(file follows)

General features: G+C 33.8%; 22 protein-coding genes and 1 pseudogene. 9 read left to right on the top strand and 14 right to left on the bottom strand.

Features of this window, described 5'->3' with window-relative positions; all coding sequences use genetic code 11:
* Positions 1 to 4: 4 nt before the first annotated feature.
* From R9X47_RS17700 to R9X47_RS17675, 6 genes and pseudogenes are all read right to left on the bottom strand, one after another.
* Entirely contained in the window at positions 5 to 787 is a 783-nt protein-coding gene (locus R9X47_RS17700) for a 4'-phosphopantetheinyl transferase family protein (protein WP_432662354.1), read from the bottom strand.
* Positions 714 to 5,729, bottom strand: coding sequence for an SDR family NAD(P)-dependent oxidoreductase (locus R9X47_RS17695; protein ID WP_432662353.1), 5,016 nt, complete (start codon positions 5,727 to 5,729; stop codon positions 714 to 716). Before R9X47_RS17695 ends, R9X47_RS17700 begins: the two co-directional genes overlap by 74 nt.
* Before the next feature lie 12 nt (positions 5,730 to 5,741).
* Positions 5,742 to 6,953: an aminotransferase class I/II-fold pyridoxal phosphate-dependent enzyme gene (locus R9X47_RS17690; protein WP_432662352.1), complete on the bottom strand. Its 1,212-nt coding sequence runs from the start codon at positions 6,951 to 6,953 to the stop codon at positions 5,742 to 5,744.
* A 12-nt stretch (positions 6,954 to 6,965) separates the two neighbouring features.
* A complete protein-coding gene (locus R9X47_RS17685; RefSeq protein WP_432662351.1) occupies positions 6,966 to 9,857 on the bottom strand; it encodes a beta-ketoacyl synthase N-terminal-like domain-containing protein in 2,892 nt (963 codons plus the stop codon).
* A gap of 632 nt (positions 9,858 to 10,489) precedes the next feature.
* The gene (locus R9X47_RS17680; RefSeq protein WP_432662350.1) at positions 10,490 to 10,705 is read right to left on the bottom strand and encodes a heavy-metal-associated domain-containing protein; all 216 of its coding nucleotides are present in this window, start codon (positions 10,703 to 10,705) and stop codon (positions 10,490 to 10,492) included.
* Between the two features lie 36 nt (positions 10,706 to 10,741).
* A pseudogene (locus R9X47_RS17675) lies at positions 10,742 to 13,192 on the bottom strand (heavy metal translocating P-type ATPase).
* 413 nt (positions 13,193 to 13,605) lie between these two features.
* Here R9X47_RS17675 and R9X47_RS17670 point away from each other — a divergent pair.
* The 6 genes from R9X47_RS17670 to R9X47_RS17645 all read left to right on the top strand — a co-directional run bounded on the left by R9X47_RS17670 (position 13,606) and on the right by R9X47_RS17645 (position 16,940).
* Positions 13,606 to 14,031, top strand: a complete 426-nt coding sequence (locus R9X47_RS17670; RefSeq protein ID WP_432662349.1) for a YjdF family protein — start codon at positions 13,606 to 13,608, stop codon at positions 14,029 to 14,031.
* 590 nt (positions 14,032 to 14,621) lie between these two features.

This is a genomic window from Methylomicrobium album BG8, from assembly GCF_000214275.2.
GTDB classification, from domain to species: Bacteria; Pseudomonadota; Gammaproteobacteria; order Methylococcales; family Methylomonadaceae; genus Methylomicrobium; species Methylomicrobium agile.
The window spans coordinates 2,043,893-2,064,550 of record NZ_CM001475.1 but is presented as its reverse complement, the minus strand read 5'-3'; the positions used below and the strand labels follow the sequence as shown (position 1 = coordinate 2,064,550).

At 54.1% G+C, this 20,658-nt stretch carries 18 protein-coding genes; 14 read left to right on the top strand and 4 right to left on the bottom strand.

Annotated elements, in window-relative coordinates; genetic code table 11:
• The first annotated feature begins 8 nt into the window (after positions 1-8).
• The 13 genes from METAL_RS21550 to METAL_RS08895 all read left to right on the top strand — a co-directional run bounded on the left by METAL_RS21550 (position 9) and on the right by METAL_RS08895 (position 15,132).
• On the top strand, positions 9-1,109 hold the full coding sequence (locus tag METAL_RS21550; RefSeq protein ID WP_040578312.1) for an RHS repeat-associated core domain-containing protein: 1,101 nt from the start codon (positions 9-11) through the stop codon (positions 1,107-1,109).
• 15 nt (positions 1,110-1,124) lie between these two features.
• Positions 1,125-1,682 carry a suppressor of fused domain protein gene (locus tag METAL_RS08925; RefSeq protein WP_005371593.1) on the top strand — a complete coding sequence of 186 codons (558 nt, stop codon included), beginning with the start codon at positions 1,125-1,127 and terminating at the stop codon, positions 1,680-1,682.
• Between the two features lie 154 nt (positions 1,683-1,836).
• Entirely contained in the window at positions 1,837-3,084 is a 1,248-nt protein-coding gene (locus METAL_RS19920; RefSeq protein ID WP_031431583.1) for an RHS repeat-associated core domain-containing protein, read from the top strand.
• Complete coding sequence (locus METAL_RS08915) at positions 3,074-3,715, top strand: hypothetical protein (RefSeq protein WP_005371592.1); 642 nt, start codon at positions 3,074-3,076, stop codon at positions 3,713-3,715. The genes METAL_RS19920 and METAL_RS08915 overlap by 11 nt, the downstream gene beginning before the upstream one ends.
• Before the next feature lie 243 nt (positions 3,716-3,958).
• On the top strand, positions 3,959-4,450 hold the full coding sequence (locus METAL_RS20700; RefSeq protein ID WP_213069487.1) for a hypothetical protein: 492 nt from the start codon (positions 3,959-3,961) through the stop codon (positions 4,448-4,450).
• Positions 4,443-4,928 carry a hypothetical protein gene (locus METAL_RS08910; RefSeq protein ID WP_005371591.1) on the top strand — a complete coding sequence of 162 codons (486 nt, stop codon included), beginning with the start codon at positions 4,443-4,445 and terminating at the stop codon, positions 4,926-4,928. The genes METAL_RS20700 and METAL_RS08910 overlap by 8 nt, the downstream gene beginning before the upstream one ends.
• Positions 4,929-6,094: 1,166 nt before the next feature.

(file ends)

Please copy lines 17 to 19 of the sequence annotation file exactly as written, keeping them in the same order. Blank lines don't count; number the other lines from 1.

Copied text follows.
* The 6 genes from R9X47_RS17670 to R9X47_RS17645 all read left to right on the top strand — a co-directional run bounded on the left by R9X47_RS17670 (position 13,606) and on the right by R9X47_RS17645 (position 16,940).
* Positions 13,606 to 14,031, top strand: a complete 426-nt coding sequence (locus R9X47_RS17670; RefSeq protein ID WP_432662349.1) for a YjdF family protein — start codon at positions 13,606 to 13,608, stop codon at positions 14,029 to 14,031.
* 590 nt (positions 14,032 to 14,621) lie between these two features.